January 17, 2018
We know Donald Trump is a racist. The ‘shithole’/’shithouse’ controversy adds nothing to what we have known for some time, and has become a distraction from efforts to provide legal status for DACA/Dreamers.
Skillfully or chaotically (we’ll never know) he has used the controversy to advantage in blowing up a potential deal. What fills media attention today? Not immigration but rather this controversy about his crude language.
Also obscured is what Trump has revealed about how he gauges human worth or potential.
What makes one person more valuable than another? Wait, you protest (and well you should), ‘each person is equally deserving of merit.’ Or, more famously, “all men [sic] are created equal”…”endowed by their creator with certain inalienable rights.” True enough, and supremely important, but that doesn’t prevent us from choosing some people over others for certain tasks or opportunities. We do it in hiring, in admissions to colleges, in electing or choosing leaders, even in choosing friends and neighbors. Be honest, now, don’t we?
So how do we gauge human worth? Or perhaps how do we gauge human potential is the easier or more appropriate question to address.
We’ve seen how Donald Trump answers that question. Those who are wealthiest or most successful are those we should prefer, says he in word and deed. That’s why he would prefer to have immigrants from Norway rather than from Haiti. That’s why he would prefer to have Betsy DeVos as education secretary – or why he would prefer any of the other plutocrats he has placed in positions of authority or responsibility. Deep down, it is probably part of why he has signed tax legislation that gives massive tax advantages to the already wealthy: he believes those with wealth will do better things with the money. Trump’s answer is an offensive answer, isn’t it? And it seems far more important to reject what Trump has said on that basis. We cannot allow public policy to be framed by always giving preference to the already successful.
But what is our answer? If we should not prefer those who already have shown external success by whatever means, how should we choose? Choose those who have greater merit? Greater motivation? Better character? If merit is your answer, what is the measure of merit? If character, same question.
Take immigration policy. If we can’t allow everyone to immigrate to the United States who wants to, how shall we choose? Focusing on the Dreamers allows us to sidestep that question. The Dreamers are already here, and they weren’t responsible for their making entry into the U.S. Of course we shouldn’t deport them; of course we should give them a path to citizenship. Once that’s settled, however, to whom should we give preference? It’s a difficult and awkward question.
I’ve encountered its difficulty and awkwardness before in college admissions.
Those colleges and universities that are the wealthiest (largest endowments) are also largely the ones that have the most applicants. These institutions mostly choose those applicants that are already the best educated – the ones who have shown the greatest marks of success in education (high test scores, high grades).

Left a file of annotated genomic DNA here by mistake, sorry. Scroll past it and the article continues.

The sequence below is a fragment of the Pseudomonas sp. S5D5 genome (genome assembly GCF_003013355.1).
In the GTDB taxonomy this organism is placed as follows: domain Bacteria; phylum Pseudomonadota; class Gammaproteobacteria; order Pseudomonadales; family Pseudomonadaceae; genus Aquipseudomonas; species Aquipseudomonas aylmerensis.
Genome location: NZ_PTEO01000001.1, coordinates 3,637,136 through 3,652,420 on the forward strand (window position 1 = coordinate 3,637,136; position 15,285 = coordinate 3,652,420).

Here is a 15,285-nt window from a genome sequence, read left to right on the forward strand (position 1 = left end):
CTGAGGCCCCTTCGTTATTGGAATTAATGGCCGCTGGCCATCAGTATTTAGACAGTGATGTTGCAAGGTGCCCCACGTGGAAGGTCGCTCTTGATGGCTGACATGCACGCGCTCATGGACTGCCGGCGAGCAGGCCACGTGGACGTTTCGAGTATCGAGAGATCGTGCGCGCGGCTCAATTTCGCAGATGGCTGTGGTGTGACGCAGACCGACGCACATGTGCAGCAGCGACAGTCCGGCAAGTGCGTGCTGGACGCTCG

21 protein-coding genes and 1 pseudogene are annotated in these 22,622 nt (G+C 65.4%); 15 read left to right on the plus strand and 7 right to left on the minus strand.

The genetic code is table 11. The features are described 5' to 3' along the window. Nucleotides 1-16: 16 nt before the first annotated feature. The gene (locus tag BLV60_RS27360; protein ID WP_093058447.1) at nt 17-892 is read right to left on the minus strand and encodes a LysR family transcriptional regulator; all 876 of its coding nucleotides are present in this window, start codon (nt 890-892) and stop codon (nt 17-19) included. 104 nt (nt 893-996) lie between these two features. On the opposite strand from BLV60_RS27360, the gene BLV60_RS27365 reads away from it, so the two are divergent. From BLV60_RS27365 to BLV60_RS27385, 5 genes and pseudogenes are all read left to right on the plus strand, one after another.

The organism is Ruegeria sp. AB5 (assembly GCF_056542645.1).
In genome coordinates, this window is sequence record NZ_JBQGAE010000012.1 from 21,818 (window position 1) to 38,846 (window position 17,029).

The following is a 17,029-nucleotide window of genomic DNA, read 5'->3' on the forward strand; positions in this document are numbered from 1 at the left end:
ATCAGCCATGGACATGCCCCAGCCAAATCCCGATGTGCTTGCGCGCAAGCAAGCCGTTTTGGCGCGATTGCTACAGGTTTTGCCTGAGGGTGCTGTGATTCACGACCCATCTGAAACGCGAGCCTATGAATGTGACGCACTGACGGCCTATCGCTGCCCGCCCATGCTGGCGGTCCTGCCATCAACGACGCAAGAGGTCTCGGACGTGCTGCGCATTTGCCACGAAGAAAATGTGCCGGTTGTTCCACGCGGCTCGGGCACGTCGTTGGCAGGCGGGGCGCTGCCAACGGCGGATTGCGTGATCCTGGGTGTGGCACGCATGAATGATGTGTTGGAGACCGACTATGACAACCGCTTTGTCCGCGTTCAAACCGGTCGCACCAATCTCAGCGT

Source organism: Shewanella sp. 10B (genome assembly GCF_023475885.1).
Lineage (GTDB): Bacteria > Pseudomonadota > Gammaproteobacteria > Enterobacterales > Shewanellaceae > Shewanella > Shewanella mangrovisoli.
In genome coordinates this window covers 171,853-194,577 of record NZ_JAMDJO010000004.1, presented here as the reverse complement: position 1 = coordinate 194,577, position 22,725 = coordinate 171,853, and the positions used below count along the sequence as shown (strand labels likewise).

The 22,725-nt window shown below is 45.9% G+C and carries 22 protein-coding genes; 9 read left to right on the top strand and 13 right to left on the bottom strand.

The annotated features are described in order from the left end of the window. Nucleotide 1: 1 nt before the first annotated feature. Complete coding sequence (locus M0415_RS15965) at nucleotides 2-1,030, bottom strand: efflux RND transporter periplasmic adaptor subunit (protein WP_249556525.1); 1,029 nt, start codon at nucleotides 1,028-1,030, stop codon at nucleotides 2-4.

That’s a great deal like Trump’s answer, isn’t it? (I know that’s uncomfortable to say.) We’re a nation that says that everyone should get a good education, but we lavish the most resources on those who are already the ones farthest ahead in education. We do that, don’t we, because we believe those students will turn out to make the biggest contributions to the lives of others: they will be leaders, and wealth creators, and exemplary service providers.
I came to be uncomfortable with this line of thinking in college admissions, especially when I realized those wealthiest/most in-demand institutions (the ones that choose the already best educated) claimed for themselves the title of ‘best colleges’ – those that ‘rank’ the highest. That seemed upside down. I came to admire most those colleges and universities that made the most difference in the capabilities of their students, whatever their students’ starting situations. I came to admire (as best I could discern it) those colleges and universities that helped students develop their potential.
For many decades in immigration we could duck this question of who we should choose because we didn’t try to control the flow. People just came whenever and by whatever means they could. Then the only question we had to answer was ‘what now?’ What efforts should we make to help the newcomers settle here, find a place, make a life? Some thought we should do little: sink or swim. Others thought we needed to show some hospitality.
Now that we are trying to limit and control the flow of immigrants, whom should we choose among all those clamoring for entry? Those already the wealthiest? Those who have waited in line the longest? Those with the greatest potential?
And if ‘greatest potential’ is your answer, how do we gauge human potential?
Surely not by wealth.